The 10 cities that make up a portion of the RS Fiber Cooperative received the “City of Excellence Award” at the League of Minnesota Cities Conference.

Twin Cities

The Community Technology Empowerment Project (CTEP) AmeriCorps is currently accepting applications for positions starting in September, 2016 and ending in August 2017.

Upcoming Events

Looking for more events? Check out TechDotMN’s calendar Many events are based in the Twin Cities but it is a comprehensive list. (If you have an upcoming event, consider submitting it.)

Stirring the Pot

bill rightIn the last week, I have talked with representatives from three counties just beginning discussions about broadband. All of them see FTTH projects under construction in  neighboring counties and they know that they are now falling behind even  their country cousins. Their constituents see the same and want the same investments.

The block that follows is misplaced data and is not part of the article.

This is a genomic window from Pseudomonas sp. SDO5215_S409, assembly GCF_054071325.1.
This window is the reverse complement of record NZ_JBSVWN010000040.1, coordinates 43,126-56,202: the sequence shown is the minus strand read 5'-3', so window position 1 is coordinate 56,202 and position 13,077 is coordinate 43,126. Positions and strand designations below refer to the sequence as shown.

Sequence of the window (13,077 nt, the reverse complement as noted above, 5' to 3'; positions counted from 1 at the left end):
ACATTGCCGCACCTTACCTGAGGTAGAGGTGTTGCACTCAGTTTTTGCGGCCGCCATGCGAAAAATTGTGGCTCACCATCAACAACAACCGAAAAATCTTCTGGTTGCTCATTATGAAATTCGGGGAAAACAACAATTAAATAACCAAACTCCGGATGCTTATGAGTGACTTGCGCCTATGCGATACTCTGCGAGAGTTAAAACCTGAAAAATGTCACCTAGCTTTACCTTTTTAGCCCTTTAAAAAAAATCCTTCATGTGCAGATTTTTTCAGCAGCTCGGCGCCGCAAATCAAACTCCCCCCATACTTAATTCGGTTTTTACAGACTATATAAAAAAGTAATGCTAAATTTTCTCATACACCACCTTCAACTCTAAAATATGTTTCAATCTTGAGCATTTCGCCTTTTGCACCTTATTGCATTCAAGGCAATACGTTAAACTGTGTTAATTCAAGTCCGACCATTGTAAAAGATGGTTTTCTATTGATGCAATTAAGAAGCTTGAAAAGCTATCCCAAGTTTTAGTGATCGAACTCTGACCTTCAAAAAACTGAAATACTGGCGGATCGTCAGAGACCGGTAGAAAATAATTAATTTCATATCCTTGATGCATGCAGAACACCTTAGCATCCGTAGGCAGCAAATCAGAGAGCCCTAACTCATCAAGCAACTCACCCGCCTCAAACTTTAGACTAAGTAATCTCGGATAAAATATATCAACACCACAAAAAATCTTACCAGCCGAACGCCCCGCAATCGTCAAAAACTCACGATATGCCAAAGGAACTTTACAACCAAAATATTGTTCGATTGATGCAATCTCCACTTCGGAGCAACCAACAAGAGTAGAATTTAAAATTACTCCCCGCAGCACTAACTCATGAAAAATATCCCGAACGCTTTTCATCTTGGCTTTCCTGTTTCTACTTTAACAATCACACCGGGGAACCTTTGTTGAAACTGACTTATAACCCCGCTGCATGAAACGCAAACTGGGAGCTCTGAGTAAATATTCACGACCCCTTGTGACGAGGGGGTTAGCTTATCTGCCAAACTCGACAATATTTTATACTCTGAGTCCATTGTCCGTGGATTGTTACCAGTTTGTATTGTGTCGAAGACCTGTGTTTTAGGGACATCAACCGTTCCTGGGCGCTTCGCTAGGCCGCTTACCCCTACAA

For places without quality broadband (let’s use the state’s 2026 goal of 100 Mb down and 20 Mb up as the definition of quality broadband), it has never been a more difficult and confusing time to be a community leader working on broadband. With the DEED OBD grant cycle now in full swing, teams are gathering data, spending precious funds on consultants for market studies and engineering, talking with incumbent and prospective providers and learning about public sector broadband funding tools. The pressure and stakes are high. There is a ton of uncertainty. At the local level, serving everyone is a critical consideration and most public sector initiatives place ubiquity high on the “must have” list of project development. Most unserved areas in rural counties are deficient in overall densities necessary to build economically sustainable ubiquitous broadband networks, but there are pockets of development – around lakes, along major roads, etc. – that have better numbers than others. Some areas are extremely high cost with very low population densities. Most public private partnerships factor this into their finance plan realizing that the least profitable areas will need significant subsidies to ensure that all residents will have broadband in the end.